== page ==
Everything About LinkedIn
Unless you've just gotten out of a time machine, if you're a lawyer you've probably heard of LinkedIn. Statistics show that well over 80 percent of attorneys today currently maintain a LinkedIn profile, and most of those users check their accounts at least once daily.
If you're in the 20 percent of lawyers who still haven't gotten into LinkedIn, either because you thought it wasn't important or because you didn't quite know the answer to the question “what is LinkedIn?”, know this: LinkedIn is the most powerful social media site for generating attorney leads today. The best time to learn how to use LinkedIn was 6 years ago—but the second best time is right now.
What is LinkedIn?
LinkedIn is a social media website that is oriented toward professionals, rather than consumers. Okay, you say—but really, what is LinkedIn? Well, to put it another way, LinkedIn is like being able to talk simultaneously to your whole Rolodex of contacts, and to actually be able to have conversations and networking opportunities from the comfort of your own office.
If you don't know how to use LinkedIn, don't worry—the site makes it easy, and help is easy to obtain. When you first set up a LinkedIn profile, you'll add contacts from your e-mail or messaging clients who are already linked to the network. These people can form the backbone of your social media marketing efforts. Because so many people are already using the service, it's easy today to go from asking “what is LinkedIn?” to having a profile with hundreds of contacts in just an hour or two.
Who's Using LinkedIn?
The surprising answer is: 150 million users worldwide, including almost everybody in law. It may surprise you to learn that attorneys at smaller firms and solo practitioners are actually more likely than those at larger firms to have a LinkedIn presence. Perhaps this is because in the current legal hiring climate, a large number of solo practitioners and small firms are run by recent law school grads who already know how to use LinkedIn.
Typically, people don't learn how to use LinkedIn because they want to make personal connections, but rather to make professional ones. This means that while a large number of people with Facebook and Twitter accounts are still not completely sure what is LinkedIn, professionals use it every day. Learning how to use LinkedIn puts you in touch with professionals without needing to worry as much about talking to people far outside your industry.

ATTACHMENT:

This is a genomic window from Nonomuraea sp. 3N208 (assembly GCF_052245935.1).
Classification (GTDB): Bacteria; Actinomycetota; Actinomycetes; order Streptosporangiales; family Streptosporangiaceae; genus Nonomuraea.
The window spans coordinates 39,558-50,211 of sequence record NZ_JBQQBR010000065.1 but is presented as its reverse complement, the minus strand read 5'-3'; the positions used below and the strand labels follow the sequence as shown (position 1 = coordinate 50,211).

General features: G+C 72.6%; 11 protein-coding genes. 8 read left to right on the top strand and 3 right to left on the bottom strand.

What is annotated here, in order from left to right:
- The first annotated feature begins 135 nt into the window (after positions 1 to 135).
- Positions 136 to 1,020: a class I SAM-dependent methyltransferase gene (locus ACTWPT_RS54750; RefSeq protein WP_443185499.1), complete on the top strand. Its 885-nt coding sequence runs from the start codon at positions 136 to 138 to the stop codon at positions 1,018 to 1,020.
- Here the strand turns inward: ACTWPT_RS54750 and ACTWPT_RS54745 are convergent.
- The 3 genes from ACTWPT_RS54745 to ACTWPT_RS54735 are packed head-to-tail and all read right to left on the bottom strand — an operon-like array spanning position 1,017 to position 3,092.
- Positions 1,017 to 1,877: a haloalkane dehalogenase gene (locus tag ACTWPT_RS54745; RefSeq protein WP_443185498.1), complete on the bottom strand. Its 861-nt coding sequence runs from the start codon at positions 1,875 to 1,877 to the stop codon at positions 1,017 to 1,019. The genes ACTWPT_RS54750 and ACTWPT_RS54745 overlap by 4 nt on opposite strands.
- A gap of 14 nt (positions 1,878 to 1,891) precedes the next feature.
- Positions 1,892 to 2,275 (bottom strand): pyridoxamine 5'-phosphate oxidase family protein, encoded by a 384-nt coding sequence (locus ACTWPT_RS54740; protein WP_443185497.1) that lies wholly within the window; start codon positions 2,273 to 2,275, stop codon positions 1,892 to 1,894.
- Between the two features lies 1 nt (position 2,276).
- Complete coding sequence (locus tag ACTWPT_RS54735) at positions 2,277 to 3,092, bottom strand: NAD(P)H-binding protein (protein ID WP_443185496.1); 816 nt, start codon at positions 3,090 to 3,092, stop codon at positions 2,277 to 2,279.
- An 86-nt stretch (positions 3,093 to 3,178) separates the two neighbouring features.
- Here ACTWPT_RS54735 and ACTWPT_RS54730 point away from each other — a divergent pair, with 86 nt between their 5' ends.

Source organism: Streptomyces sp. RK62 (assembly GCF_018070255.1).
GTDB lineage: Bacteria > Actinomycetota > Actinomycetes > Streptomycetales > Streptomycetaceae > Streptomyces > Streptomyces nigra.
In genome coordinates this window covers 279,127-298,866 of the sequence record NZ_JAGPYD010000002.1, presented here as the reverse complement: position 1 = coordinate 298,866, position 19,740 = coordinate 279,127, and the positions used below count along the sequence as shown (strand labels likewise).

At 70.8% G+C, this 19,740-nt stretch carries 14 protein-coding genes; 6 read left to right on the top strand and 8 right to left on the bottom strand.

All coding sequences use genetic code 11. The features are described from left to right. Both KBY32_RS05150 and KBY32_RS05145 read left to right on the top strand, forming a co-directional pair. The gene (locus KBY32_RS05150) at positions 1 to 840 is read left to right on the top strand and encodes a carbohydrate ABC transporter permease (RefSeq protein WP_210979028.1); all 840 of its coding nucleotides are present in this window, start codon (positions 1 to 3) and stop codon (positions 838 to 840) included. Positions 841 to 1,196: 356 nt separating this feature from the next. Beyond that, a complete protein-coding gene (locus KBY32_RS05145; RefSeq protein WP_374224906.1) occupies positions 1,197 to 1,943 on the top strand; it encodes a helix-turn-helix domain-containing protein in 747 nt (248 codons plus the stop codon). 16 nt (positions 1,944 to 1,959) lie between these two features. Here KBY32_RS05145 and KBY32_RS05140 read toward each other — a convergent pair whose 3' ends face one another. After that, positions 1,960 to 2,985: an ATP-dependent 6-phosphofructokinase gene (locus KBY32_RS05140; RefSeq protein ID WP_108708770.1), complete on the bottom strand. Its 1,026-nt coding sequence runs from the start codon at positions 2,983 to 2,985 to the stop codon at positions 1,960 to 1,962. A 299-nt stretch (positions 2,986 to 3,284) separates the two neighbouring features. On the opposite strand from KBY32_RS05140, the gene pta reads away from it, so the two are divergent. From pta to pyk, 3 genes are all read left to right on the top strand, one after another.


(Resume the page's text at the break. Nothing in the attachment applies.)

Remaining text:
What's the Point?
Okay, so a lot of lawyers use the website—but what is LinkedIn going to do for your firm? Learning how to use LinkedIn is important no matter how big your firm is or how reluctant your firm's attorneys are to learn about a new website. Statistics show that LinkedIn is up to 277 percent more likely to generate conversions than either Facebook or Twitter. That's a statistic you can't afford to ignore.
How To Use LinkedIn, Tip #1: Read Every Day
When you are first learning what is LinkedIn, you may think that you can just set up your profile, make your connections, and then use them when you see fit—much like your Rolodex. However, it's not that simple. Learning how to use LinkedIn well means interacting with the site on a day to day basis and investigating all of its features.
How To Use LinkedIn, Tip #2: Make Your Profile 100% Complete
If you have a profile filled out and are using linked in, but still can't see what is LinkedIn doing for your business, make sure that you've completely filled out your profile. You definitely need a photo—no, a law firm logo on its own isn't good enough, no matter what—and should fill out any text boxes with engaging, well-written (and grammatically correct) content. This shows people you're serious about using LinkedIn for networking, rather than just doing the minimum to get on the site. It also gives them more points of reference and commonality, which can encourage new contacts.
How To Use LinkedIn, Tip #3: Join (and Make!) Groups
Did you know that you can only message someone on LinkedIn if you already have a contact in common? Well, that's not quite true. What is LinkedIn doing to allow new contacts? Simple: if there's someone you'd love to send a message to, but you can't because you're not yet connected, check which groups they belong to. Join one, and you'll be able to contact the group…and any of its members.
Making your own groups can also help your marketing strategy. Not only can they help generate interesting conversations about a topic area, they can also be great ways to send targeted messages to a large group.
How To Use LinkedIn, Tip #4: Check Your Contacts
You may wonder when you start using the website: “what is LinkedIn going to do to help me put in all my contacts?” You'll quickly find that you can import contacts from a wide variety of sources. It's a mistake to only search once, though. People who were asking “what is LinkedIn?” just a few weeks ago may have a profile and be actively involved in the site today. Checking your email contacts regularly to see if anyone new has gotten an account is a fast way to get new contacts that you already have had a connection with.
How To Use LinkedIn, Tip #5: Be a Valuable Participant
Don't just use LinkedIn as a way to broadcast ads or solicit new business. Instead, look at it as an opportunity to participate in a new community. You can start by helping people with questions or referring clients to lawyers that you know through LinkedIn as a professional courtesy. Other lawyers will take notice when you show that you're interested in participating in the website as more than just an advertiser. Instead of asking “What is LinkedIn going to do for me?”, try asking what you can do for the connections you've already made.